Again, remember the court is not expected to release their decision until the end of their term in June. As a general rule, the court usually saves their most controversial cases and decisions for the last days of the term, when they can skip town—or even the country—to get away from the public attention. Regardless of how they rule, we will be closely following the issue and will be at the ready with a response.
If the court sides with the plaintiffs and strikes down the subsidies in FFM states, it could either make the decision effective immediately or it could delay until their decision is certified—roughly 28 days later. The court could also decide, that given the tremendous consequences of the decision, to allow subsidies to continue for the remainder of the tax year. Another option, although very unlikely, would be for the court to decide not to act yet, arguing that the plaintiffs do not have standing and to wait until a citizen is unquestionably impacted by the law’s subsidies. Again, speculation about the court’s decision is anybody’s guess. The Administration has repeatedly said that they have full confidence that the court will rule in their favor and thus have no backup plan—a claim that many find dubious. The only word that we have heard so far from Administration officials is that carriers would have an “opt-out” clause in their contracts if the subsidies go away, although this doesn’t change HIPAA rules for carriers to exit markets.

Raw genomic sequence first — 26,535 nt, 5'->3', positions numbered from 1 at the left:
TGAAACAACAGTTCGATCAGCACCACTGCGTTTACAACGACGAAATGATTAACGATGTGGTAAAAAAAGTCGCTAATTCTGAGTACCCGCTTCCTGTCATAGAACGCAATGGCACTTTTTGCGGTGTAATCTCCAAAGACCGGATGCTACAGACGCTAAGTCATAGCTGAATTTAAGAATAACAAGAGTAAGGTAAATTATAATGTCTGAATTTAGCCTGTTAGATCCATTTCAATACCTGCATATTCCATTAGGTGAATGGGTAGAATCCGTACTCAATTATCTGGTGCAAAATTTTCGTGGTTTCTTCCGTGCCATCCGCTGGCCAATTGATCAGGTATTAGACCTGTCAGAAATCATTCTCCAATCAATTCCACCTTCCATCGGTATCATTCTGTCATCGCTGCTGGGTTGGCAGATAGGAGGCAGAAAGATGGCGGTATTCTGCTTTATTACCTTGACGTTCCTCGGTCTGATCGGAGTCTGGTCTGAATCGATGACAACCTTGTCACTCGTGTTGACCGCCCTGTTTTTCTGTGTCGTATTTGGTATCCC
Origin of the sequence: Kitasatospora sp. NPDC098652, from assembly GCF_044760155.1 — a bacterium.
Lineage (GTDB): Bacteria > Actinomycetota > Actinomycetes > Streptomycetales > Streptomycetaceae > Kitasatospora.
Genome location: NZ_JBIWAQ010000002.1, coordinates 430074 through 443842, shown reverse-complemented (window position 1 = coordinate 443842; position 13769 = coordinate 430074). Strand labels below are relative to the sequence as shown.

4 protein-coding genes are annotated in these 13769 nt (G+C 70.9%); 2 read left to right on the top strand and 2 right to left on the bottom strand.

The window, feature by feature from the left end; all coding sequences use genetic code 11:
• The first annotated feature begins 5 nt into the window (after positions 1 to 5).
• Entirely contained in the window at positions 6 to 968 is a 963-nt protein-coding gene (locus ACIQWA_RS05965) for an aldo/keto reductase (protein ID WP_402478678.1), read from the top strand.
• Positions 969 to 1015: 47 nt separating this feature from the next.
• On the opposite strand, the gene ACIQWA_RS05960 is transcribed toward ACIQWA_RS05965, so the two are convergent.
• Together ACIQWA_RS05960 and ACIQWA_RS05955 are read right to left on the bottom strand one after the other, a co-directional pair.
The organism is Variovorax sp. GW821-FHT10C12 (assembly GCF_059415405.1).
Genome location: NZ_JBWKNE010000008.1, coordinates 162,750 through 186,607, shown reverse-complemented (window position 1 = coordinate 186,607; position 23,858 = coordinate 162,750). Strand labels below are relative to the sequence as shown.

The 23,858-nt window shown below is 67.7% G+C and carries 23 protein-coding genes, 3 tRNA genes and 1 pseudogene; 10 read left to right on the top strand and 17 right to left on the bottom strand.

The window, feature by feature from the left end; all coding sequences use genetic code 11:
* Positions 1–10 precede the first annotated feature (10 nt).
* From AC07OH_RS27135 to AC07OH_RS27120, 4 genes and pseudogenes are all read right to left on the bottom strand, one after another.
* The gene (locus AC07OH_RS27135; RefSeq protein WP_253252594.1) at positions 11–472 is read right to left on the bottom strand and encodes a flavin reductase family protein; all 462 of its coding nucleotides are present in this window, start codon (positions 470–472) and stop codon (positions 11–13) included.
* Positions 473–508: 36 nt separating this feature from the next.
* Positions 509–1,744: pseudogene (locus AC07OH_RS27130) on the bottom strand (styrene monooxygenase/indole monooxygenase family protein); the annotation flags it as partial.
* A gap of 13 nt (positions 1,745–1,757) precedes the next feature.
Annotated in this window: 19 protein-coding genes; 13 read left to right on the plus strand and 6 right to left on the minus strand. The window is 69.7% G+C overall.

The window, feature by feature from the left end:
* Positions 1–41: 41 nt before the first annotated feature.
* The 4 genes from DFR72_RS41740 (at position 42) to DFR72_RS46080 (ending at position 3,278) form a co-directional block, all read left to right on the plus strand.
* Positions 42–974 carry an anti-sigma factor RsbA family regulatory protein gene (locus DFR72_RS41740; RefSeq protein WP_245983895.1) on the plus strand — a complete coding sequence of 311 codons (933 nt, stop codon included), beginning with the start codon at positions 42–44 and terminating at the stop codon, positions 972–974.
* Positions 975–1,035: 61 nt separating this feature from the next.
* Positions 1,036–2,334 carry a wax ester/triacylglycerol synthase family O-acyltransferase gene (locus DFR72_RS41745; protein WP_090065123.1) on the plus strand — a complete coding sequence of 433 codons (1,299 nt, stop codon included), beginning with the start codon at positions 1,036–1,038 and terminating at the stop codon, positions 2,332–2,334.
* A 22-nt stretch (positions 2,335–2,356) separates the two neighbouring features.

Because this is a statutory challenge, it could also be an easy statutory fix. Relatively easy, that is, as the government’s Attorney Donald Verrilli, noted wryly during oral arguments that it might not be easy in thisCongress. Congress would just need to insert a few words and voilà—subsidies are available in every exchange! Leaders in Congress are currently looking into possible solutions on how to make this work, either temporarily or permanently. Senators Orrin Hatch (R-UT), Bill Cassidy (R-LA), John Barrasso (R-WY) and others are pitching a possible 18-month extension for subsidies, terminating right around election time in 2016 and waivers for the states to make other needed market changes. Senator Ben Sasse (R-NE) has suggested the idea of turning subsidies into a COBRA-like patch, with the federal contribution gradually fading away by 5% each month until it completely ceases. The House, with Representative Paul Ryan and others, is also pitching plans to deal with the millions of consumers who could be impacted. The details of these plans remain murky, but we will pass them along as soon as we have them.